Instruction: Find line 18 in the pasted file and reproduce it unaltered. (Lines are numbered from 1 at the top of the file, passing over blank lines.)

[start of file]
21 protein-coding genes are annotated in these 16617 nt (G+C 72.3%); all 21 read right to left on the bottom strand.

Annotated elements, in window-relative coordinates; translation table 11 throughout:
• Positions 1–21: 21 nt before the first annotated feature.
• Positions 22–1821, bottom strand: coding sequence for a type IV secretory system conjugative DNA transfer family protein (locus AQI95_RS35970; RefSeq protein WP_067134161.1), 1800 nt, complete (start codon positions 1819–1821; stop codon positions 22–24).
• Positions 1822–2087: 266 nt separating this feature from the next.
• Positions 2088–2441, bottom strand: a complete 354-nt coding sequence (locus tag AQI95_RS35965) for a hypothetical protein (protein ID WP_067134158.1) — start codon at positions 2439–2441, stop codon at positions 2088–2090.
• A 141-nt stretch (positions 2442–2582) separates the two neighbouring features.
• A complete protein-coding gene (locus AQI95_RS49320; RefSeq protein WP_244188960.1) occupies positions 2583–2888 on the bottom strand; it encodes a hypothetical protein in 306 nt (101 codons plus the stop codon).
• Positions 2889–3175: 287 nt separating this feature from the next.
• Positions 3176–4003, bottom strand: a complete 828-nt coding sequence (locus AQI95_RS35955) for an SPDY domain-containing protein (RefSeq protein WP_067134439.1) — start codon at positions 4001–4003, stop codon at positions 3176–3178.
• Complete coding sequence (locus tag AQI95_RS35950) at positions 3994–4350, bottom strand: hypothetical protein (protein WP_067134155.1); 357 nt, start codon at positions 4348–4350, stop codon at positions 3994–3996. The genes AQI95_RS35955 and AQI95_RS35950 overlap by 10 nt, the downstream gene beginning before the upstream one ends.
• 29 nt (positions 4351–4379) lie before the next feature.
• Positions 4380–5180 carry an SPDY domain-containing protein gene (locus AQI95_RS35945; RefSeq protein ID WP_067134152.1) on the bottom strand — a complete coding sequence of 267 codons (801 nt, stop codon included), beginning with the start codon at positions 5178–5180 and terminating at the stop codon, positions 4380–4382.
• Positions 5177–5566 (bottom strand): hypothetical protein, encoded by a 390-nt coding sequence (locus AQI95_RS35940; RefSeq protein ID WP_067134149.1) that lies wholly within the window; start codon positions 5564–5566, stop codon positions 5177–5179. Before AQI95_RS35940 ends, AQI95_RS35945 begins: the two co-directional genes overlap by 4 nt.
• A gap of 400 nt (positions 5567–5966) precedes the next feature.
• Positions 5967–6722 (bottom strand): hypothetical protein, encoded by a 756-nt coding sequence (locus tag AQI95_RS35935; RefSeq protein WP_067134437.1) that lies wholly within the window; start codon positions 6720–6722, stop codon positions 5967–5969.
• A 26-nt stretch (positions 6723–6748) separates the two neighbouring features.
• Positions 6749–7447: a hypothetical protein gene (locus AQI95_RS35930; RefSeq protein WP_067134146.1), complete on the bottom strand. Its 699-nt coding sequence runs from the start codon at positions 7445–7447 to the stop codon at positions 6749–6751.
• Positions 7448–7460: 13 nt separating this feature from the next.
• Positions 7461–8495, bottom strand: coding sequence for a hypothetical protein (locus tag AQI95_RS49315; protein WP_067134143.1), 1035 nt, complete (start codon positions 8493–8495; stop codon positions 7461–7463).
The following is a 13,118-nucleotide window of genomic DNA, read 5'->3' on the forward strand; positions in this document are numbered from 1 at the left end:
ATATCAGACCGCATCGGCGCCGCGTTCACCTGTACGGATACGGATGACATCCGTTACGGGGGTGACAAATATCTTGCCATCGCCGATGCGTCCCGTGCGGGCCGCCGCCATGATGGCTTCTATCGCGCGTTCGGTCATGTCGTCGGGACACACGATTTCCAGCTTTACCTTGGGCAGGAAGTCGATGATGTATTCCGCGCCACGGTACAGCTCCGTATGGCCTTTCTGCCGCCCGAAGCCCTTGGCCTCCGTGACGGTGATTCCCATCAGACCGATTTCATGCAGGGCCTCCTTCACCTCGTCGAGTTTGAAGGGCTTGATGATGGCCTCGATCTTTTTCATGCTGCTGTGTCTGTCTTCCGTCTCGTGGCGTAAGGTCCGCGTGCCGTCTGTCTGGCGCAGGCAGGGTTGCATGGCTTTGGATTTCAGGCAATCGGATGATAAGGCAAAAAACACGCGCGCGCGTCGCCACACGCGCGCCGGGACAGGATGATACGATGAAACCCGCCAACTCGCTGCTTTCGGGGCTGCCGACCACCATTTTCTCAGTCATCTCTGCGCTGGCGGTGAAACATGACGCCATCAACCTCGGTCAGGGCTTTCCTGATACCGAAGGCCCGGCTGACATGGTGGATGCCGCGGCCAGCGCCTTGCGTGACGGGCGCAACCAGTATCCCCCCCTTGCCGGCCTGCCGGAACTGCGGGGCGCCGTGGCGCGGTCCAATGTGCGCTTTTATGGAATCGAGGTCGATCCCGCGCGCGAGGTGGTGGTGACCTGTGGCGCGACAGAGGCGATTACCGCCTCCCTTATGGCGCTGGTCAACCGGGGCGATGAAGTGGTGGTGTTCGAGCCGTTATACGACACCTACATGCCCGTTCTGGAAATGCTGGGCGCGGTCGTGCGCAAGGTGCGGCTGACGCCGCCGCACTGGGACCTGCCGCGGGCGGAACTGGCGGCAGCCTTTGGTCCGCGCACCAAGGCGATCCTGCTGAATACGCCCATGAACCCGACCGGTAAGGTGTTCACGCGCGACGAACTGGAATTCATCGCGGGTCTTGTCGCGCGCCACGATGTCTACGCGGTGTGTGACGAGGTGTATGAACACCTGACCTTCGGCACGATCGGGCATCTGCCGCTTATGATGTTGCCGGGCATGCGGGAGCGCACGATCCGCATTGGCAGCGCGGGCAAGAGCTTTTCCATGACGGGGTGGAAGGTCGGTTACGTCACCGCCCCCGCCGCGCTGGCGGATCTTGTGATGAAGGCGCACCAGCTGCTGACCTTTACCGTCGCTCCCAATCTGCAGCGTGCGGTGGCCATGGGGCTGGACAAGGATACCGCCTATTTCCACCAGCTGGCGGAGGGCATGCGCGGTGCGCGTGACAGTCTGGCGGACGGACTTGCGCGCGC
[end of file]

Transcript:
• Positions 6749–7447: a hypothetical protein gene (locus AQI95_RS35930; RefSeq protein WP_067134146.1), complete on the bottom strand. Its 699-nt coding sequence runs from the start codon at positions 7445–7447 to the stop codon at positions 6749–6751.